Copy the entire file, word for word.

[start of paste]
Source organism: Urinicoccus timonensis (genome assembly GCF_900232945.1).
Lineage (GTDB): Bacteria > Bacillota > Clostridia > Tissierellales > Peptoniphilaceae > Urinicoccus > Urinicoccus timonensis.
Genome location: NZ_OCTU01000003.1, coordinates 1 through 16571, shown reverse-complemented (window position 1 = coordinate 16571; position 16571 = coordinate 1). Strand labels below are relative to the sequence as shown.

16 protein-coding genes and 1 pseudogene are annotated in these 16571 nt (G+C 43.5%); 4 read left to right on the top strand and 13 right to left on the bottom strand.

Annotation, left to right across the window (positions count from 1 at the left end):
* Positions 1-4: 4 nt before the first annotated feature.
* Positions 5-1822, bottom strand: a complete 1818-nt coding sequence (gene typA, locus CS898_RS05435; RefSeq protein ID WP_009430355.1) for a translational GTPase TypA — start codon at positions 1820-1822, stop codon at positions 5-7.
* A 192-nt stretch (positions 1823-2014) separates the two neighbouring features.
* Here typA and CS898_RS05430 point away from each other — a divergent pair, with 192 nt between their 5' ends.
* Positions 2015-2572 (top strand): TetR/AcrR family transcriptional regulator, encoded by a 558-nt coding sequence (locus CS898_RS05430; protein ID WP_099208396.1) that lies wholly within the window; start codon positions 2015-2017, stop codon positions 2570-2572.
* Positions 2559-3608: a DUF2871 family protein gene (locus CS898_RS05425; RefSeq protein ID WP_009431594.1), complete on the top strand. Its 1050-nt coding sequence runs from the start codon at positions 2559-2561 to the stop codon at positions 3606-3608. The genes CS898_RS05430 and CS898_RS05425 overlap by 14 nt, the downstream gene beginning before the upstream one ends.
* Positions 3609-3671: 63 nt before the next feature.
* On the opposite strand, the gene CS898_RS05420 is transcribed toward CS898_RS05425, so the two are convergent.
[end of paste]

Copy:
Source organism: Urinicoccus timonensis (genome assembly GCF_900232945.1).
Lineage (GTDB): Bacteria > Bacillota > Clostridia > Tissierellales > Peptoniphilaceae > Urinicoccus > Urinicoccus timonensis.
Genome location: NZ_OCTU01000003.1, coordinates 1 through 16571, shown reverse-complemented (window position 1 = coordinate 16571; position 16571 = coordinate 1). Strand labels below are relative to the sequence as shown.

16 protein-coding genes and 1 pseudogene are annotated in these 16571 nt (G+C 43.5%); 4 read left to right on the top strand and 13 right to left on the bottom strand.

Annotation, left to right across the window (positions count from 1 at the left end):
* Positions 1-4: 4 nt before the first annotated feature.
* Positions 5-1822, bottom strand: a complete 1818-nt coding sequence (gene typA, locus CS898_RS05435; RefSeq protein ID WP_009430355.1) for a translational GTPase TypA — start codon at positions 1820-1822, stop codon at positions 5-7.
* A 192-nt stretch (positions 1823-2014) separates the two neighbouring features.
* Here typA and CS898_RS05430 point away from each other — a divergent pair, with 192 nt between their 5' ends.
* Positions 2015-2572 (top strand): TetR/AcrR family transcriptional regulator, encoded by a 558-nt coding sequence (locus CS898_RS05430; protein ID WP_099208396.1) that lies wholly within the window; start codon positions 2015-2017, stop codon positions 2570-2572.
* Positions 2559-3608: a DUF2871 family protein gene (locus CS898_RS05425; RefSeq protein ID WP_009431594.1), complete on the top strand. Its 1050-nt coding sequence runs from the start codon at positions 2559-2561 to the stop codon at positions 3606-3608. The genes CS898_RS05430 and CS898_RS05425 overlap by 14 nt, the downstream gene beginning before the upstream one ends.
* Positions 3609-3671: 63 nt before the next feature.
* On the opposite strand, the gene CS898_RS05420 is transcribed toward CS898_RS05425, so the two are convergent.